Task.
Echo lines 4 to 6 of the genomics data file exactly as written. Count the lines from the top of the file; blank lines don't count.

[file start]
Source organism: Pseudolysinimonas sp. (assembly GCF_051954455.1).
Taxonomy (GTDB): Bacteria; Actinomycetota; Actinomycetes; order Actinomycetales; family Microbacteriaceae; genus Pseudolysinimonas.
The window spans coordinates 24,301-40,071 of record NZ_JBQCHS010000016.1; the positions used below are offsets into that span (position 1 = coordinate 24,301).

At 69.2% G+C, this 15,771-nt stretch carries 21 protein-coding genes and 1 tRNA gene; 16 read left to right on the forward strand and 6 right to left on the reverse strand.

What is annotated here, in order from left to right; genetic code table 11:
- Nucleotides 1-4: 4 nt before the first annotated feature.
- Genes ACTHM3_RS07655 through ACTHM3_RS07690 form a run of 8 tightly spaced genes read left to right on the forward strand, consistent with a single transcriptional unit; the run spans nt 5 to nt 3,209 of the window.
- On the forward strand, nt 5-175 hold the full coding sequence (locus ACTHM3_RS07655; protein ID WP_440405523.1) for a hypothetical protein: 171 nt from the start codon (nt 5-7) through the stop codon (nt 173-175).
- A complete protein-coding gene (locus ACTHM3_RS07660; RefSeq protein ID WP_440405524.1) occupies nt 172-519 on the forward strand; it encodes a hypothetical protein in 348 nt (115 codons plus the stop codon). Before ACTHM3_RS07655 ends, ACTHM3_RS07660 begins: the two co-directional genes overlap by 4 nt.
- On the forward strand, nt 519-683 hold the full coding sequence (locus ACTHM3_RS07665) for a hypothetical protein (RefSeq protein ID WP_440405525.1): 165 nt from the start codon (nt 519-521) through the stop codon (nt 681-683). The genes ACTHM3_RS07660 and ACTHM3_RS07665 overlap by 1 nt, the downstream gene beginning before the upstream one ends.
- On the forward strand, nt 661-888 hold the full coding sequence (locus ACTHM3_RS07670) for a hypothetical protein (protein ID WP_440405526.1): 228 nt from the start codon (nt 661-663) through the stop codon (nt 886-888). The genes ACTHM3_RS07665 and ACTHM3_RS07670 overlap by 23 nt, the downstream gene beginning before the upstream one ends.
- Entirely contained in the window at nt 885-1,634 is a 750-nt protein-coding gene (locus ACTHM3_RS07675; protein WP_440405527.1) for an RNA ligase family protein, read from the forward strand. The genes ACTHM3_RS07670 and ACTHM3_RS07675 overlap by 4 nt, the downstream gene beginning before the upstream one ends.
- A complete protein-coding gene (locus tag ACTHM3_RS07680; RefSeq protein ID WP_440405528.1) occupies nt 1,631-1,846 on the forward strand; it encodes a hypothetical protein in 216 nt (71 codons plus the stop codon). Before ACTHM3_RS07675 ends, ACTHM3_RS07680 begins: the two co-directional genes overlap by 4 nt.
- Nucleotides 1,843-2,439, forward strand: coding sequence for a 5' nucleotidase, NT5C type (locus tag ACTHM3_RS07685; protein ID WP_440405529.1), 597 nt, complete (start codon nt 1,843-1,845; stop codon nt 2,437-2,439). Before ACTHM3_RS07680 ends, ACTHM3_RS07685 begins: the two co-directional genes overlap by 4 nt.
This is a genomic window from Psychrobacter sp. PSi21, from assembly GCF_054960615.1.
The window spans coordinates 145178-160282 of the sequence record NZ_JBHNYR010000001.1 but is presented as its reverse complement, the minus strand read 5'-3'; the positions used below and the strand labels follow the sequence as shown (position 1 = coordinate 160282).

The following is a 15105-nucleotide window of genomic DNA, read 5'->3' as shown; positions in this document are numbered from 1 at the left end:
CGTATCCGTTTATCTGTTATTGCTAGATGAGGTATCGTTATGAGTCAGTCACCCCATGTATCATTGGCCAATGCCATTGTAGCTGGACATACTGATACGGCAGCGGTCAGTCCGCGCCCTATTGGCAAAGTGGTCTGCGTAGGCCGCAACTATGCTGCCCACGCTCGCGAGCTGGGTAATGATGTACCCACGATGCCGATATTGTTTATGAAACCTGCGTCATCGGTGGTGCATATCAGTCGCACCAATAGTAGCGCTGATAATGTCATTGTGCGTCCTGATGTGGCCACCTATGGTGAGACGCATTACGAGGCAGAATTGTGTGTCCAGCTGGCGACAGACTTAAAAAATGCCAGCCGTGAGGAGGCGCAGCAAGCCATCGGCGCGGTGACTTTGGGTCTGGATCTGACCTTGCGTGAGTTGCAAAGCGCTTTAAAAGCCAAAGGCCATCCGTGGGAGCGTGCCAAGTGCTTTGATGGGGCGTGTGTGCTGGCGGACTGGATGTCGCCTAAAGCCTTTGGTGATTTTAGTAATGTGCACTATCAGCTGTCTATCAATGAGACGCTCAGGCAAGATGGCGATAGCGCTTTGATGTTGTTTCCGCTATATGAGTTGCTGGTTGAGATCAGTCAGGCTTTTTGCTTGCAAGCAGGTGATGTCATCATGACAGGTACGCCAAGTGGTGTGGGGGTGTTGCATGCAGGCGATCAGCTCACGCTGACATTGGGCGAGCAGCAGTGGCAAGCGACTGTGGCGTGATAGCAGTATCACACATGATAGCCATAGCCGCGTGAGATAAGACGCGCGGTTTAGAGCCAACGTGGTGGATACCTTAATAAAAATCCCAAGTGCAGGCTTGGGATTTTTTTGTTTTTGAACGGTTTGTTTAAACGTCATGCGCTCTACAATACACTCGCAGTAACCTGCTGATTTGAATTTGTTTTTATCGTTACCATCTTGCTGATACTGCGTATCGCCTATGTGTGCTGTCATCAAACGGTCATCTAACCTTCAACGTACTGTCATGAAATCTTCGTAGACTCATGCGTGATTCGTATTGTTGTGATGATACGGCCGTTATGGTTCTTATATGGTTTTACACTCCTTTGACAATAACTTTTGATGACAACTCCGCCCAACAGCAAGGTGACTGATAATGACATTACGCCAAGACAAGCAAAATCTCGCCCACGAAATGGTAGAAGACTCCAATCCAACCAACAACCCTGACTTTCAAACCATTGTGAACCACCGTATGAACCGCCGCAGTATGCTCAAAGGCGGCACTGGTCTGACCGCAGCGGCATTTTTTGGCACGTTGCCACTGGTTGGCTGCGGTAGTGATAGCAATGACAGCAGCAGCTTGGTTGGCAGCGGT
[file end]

At 69.2% G+C, this 15,771-nt stretch carries 21 protein-coding genes and 1 tRNA gene; 16 read left to right on the forward strand and 6 right to left on the reverse strand.

What is annotated here, in order from left to right; genetic code table 11:
- Nucleotides 1-4: 4 nt before the first annotated feature.